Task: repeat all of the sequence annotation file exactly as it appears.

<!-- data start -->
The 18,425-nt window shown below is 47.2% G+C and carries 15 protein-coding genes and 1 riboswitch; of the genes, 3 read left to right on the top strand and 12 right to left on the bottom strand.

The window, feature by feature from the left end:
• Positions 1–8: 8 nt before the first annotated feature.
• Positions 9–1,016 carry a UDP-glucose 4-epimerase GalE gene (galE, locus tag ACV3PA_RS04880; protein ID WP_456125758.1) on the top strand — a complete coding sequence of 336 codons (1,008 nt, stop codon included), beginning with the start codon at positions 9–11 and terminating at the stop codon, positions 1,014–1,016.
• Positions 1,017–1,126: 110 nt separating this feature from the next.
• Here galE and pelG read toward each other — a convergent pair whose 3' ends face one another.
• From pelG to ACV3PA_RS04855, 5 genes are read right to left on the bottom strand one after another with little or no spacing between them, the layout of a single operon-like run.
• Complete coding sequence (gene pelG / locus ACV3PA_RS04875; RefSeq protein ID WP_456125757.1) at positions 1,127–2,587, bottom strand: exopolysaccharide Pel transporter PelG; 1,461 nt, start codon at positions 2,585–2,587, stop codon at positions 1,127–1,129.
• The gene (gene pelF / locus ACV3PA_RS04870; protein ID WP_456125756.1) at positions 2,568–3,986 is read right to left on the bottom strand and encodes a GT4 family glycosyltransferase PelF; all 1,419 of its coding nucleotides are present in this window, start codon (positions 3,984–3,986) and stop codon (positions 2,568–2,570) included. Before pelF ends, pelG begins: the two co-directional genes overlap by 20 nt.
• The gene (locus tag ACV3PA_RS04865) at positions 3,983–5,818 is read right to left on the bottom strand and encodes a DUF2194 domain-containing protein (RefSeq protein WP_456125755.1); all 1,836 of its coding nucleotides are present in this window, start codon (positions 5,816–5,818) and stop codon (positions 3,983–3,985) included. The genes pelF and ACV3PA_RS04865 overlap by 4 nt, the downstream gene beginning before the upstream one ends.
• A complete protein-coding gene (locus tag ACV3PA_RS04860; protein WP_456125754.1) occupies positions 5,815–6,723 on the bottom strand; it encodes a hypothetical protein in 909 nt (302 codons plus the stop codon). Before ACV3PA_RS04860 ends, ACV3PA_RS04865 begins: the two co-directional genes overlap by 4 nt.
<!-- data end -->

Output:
The 18,425-nt window shown below is 47.2% G+C and carries 15 protein-coding genes and 1 riboswitch; of the genes, 3 read left to right on the top strand and 12 right to left on the bottom strand.

The window, feature by feature from the left end:
• Positions 1–8: 8 nt before the first annotated feature.
• Positions 9–1,016 carry a UDP-glucose 4-epimerase GalE gene (galE, locus tag ACV3PA_RS04880; protein ID WP_456125758.1) on the top strand — a complete coding sequence of 336 codons (1,008 nt, stop codon included), beginning with the start codon at positions 9–11 and terminating at the stop codon, positions 1,014–1,016.
• Positions 1,017–1,126: 110 nt separating this feature from the next.
• Here galE and pelG read toward each other — a convergent pair whose 3' ends face one another.
• From pelG to ACV3PA_RS04855, 5 genes are read right to left on the bottom strand one after another with little or no spacing between them, the layout of a single operon-like run.
• Complete coding sequence (gene pelG / locus ACV3PA_RS04875; RefSeq protein ID WP_456125757.1) at positions 1,127–2,587, bottom strand: exopolysaccharide Pel transporter PelG; 1,461 nt, start codon at positions 2,585–2,587, stop codon at positions 1,127–1,129.
• The gene (gene pelF / locus ACV3PA_RS04870; protein ID WP_456125756.1) at positions 2,568–3,986 is read right to left on the bottom strand and encodes a GT4 family glycosyltransferase PelF; all 1,419 of its coding nucleotides are present in this window, start codon (positions 3,984–3,986) and stop codon (positions 2,568–2,570) included. Before pelF ends, pelG begins: the two co-directional genes overlap by 20 nt.
• The gene (locus tag ACV3PA_RS04865) at positions 3,983–5,818 is read right to left on the bottom strand and encodes a DUF2194 domain-containing protein (RefSeq protein WP_456125755.1); all 1,836 of its coding nucleotides are present in this window, start codon (positions 5,816–5,818) and stop codon (positions 3,983–3,985) included. The genes pelF and ACV3PA_RS04865 overlap by 4 nt, the downstream gene beginning before the upstream one ends.
• A complete protein-coding gene (locus tag ACV3PA_RS04860; protein WP_456125754.1) occupies positions 5,815–6,723 on the bottom strand; it encodes a hypothetical protein in 909 nt (302 codons plus the stop codon). Before ACV3PA_RS04860 ends, ACV3PA_RS04865 begins: the two co-directional genes overlap by 4 nt.